Election Process Still Has Room For Improvement Nationwide< < Back to
Long lines, broken machines and untrained poll workers may not be a thing of the past. Two reports have examined these issues and more to make states aware about what they can improve for midterm elections.
Released Tuesday, this report analyzed 10 swing states and whether they have improved since the 2012 election or what they still need to work on. The analysis was done in these swing states because elections are expected to be particularly close and because more voters may turn up than at most midterm elections.
“No one state that we reviewed failed to implement any of the recommendations, but no one state implemented them all, either. We imagine that this is true for the rest of the states,” said Allegra Chapman, director of voting and election at Common Cause and co-author of the report, “Did We Fix That?”
Common Cause analyzed recommendations of the Presidential Commission on Election Administration, established in 2013 to improve voters’ experiences.
Colorado was the most “satisfactory” of the 10 states in adopting the commission’s 19 recommendations.
Colorado has done the most since 2012 to provide the most options for voters – voting in person, dropping a ballot in the mail or in a secure drop-off location and allowing voters to register and vote on the same day.
“These reforms allow voters a number of options and not obstacles and should be emulated across the country,” Chapman said.
This Pew Charitable Trusts report evaluated election performance for 2008 and 2012, including wait times for voters in all 50 states.
Rhode Island had a five-minute wait time in 2008, which went up to 12 minutes in 2012.
“We’ve taken steps for this election to help voters get through the line – giving instructions to poll workers to tell voters to have their ID ready, making sure they are in the correct line and making sure the voters are in the right place to vote,” Miguel Nunez, planning specialist for the Rhode Island Board of Elections, said.
Montana’s wait time in 2008 was six minutes and went up to 16 minutes in 2012. Florida had a wait time of 28 minutes in 2008, which rose to 45 minutes in 2012.
“After working with the legislature in 2013, effective and historic changes to elections laws now give Florida’s voters more access. This included increasing voting hours and expanding early voting locations,” Brittany Lesser, communications director for the Florida Department of State, said in a statement.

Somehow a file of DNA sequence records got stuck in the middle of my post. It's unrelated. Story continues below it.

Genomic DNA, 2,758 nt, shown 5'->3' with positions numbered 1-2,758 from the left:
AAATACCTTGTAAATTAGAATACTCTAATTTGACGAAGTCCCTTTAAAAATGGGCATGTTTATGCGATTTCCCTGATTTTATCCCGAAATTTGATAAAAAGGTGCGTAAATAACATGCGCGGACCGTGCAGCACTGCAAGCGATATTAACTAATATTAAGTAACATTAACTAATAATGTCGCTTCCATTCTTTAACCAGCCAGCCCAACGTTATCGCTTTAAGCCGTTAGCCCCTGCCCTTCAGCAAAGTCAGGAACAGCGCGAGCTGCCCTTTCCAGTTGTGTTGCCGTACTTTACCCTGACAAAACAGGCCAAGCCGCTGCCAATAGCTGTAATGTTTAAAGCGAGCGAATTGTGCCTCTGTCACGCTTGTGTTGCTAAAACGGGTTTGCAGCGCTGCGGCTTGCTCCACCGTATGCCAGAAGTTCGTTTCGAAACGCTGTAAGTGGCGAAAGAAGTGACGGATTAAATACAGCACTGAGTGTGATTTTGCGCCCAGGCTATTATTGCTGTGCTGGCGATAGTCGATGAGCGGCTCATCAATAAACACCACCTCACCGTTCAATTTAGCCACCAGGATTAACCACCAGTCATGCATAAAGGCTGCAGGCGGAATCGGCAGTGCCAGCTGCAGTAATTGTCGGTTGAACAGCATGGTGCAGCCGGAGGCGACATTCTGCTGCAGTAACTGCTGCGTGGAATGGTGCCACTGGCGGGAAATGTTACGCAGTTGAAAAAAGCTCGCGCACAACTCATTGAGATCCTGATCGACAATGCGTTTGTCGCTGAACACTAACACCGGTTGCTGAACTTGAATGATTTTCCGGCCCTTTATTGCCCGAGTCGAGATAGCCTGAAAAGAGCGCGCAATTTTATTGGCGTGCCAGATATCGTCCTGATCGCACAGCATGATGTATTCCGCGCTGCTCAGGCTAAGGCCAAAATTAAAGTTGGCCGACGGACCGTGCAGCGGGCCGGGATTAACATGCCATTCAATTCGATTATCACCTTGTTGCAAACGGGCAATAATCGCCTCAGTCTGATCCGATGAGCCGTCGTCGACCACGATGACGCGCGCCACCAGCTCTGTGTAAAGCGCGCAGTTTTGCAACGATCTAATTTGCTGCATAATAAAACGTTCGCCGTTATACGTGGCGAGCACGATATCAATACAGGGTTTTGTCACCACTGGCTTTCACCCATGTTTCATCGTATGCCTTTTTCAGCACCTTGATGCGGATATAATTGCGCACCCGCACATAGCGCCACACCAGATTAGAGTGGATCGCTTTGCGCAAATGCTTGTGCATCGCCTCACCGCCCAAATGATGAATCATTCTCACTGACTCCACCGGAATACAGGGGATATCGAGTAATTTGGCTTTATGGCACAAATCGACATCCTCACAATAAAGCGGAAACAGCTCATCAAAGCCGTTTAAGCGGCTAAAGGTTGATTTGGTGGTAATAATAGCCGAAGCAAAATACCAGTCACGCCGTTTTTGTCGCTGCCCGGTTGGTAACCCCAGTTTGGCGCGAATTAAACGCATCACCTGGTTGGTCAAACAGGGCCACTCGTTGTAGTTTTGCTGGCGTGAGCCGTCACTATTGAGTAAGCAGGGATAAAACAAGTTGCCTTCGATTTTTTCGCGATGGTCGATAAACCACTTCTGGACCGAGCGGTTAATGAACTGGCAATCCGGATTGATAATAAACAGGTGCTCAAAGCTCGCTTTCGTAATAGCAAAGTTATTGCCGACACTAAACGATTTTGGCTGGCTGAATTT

Lisa Kimmet, deputy for the Montana Elections Division, said that the ballot for the 2012 election had five issues that were lengthy and complex.
"This year's ballot only has two issues, so we aren't anticipating long wait times," she said. "We have had practice training with all counties on how polling places should be set up, we will set up check-ins and have an app that lets voters see where they should vote based on where they are registered."
The Common Cause report also dealt with long waits.
“This report is a tool for election officials to look at and fix their own process, specifically long lines on election day,” Stephen Spaulding, policy counsel at Common Cause and co-author of the report, said. “Adopting some of these recommendations wouldn’t cost an exorbitant amount of money – such as online voter registration would actually save money in the long run.”
One of the recommendations was to expand opportunities for early voting or no-fault absentee voting.
The report rated Alaska, Arkansas, Florida, North Carolina and Pennsylvania unsatisfactory for not providing online voter registration.
The presidential commission recommended that states adopt online voter registration and improve the way voter registration agencies, including departments of motor vehicles, sync driver’s license registration data with statewide voter registration lists.
The commission said instructions for using voting machines needed to be in plain language, and the machines should work. All states scored unsatisfactory for this recommendation. Spaulding said that some machines were found to be running on 2005 technology.
“If we keep allowing this, the machines will break down catastrophically,” he said.
Poll worker need better training and should be recruited from public and private sector employees, high schools and colleges, the commission said.
Chapman said poll workers need to be properly trained by election day, and training for poll workers needs to be standardized statewide. This will prevent confusion among voters, over such things as what kind of ID is needed.
“The failure of providing bilingual poll workers needs to also be taken into account since our demographics are rapidly changing. We need to make sure that these polls are accessible to all regardless of voters’ fluency,” Chapman said.
This story is courtesy www.shfwire.com